A young man who was mistaken for a gang member and stabbed to death in a field had a "heart of gold and a bright future", his mother told a sentencing hearing for his killer at the Central Criminal Court today.
Michael Kinsella (aged 24), of Swiftbrook Close in Tallaght, pleaded guilty last December to the manslaughter of 29-year-old Adil Essalhi, who was killed on January 6, 2011.
Mr Essalhi suffered 50 stab and chop wounds before his killers tried to set fire to his body and then dumped it in a ditch in Tyrrelstown in Tallaght.
Justice Deirdre Murphy adjourned the sentencing after hearing from Mr Essalhi's mother Geraldine. Ms Essalhi said that her son's death had destroyed her family.
"The events of January 6, 2011 have shattered our once care-free and unified family," she said.
"Our precious Adil, a kind and loving man with a heart of gold and a bright future ahead of him, was taken so viciously from us."
She said that she wonders if she could have saved her son and that she wishes every day for him to walk through the door "with his cheeky smile wide across his face".
"This will never happen again and the enormity of this reality has destroyed my family."
"Adil used to tell his friends that I am his queen.
"He adored his family and we adored him. I can only thank God for the 29 years we shared with him and pray that God helps us through the rest."
She said Adil had done nothing to cause his death, other than to trust people he should not have trusted.
"They say time is the greatest healer," she added. "But time does not heal this. For us the nightmare never ends."
Detective Sergeant Dan Callaghan of Blanchardstown Garda Station told counsel for the prosecution Kerida Naidoo SC that Michael Kinsella's uncle, Wayne Kinsella, was convicted of murder for his part in Mr Essalhi's death.
He said that Wayne and Adil met in a pub in Dublin City Centre and spent the day drinking together before heading to a party at an apartment in Tallaght.
Michael Kinsella was at the party and at some point a suspicion arose that Mr Essalhi had been involved in the murder of a member of the Kinsella family in Finglas.
Wayne and Michael brought Mr Essalhi outside, telling him they were going to another party.
When they reached a field near the apartment, they stabbed him to death with what state pathologist Marie Cassidy said were weapons consistent with a knife and a machete.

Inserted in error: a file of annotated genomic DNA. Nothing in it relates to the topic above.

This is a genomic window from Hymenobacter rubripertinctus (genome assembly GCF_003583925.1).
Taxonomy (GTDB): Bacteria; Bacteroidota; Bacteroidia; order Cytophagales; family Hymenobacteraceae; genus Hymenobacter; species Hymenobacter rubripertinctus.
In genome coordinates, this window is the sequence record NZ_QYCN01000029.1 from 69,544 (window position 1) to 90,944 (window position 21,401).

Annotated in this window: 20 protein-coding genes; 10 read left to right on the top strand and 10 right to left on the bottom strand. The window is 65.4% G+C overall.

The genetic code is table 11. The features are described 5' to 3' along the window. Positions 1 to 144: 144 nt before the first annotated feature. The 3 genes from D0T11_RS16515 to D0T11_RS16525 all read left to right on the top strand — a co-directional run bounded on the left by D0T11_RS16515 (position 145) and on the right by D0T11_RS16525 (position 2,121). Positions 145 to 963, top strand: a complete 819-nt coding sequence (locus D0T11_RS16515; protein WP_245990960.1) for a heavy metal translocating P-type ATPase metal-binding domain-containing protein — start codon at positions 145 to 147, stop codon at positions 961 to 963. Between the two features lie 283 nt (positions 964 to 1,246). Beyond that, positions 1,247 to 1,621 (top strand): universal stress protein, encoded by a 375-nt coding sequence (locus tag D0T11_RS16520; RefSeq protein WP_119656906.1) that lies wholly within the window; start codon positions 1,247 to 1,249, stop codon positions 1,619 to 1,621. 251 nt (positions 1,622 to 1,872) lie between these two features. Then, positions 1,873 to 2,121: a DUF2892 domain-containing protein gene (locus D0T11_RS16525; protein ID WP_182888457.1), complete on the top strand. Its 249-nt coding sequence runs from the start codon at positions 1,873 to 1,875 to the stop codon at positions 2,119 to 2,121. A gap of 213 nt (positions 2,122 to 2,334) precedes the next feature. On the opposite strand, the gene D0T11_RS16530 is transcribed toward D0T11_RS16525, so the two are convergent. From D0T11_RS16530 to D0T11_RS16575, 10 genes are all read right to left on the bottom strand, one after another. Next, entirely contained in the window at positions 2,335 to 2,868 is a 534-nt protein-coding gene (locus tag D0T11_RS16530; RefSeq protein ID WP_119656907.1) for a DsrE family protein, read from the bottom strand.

Counsel for Mr Kinsella, Patrick Marrinan SC, said that reports submitted to the court showed that his client has been in detention centres for most of his life since the age of 14.
He said that apart from his father, he had no positive influences in his life and that he came from an "extremely difficult" family background.
He said that the State's acceptance of his manslaughter plea showed that he did not have the necessary level of intent to be convicted of murder.
He pointed to a report submitted to the court which showed that Mr Kinsella was afraid that if he did not take part in the killing his uncle Wayne would attack him.
He described Wayne Kinsella as an "extremely dangerous man" and said that his client has the intellectual ability of a nine to 12-year-old and is at high risk of being coerced by a more forceful individual.
"One could not imagine a more forceful individual than Wayne Kinsella," he added.
Referring to interviews in the report, Mr Marrinan said that after his uncle stabbed Mr Essalhi a number of times Michael Kinsella told him he had had enough.
His uncle told him to "do him or he was going to do me too", so he stabbed him a number of times.
Mr Marrinan said that his client is now seeing a psychologist and has been attending education classes while in custody for other offences.
He said that he has shown genuine remorse and accepts that Mr Essalhi had no involvement in the death of his relative.
Det Sgt Callaghan said Mr Kinsella has 30 previous convictions, including for burglary and driving offences.
Justice Deirdre Murphy said she has a lot to consider and adjourned the sentencing until April 25.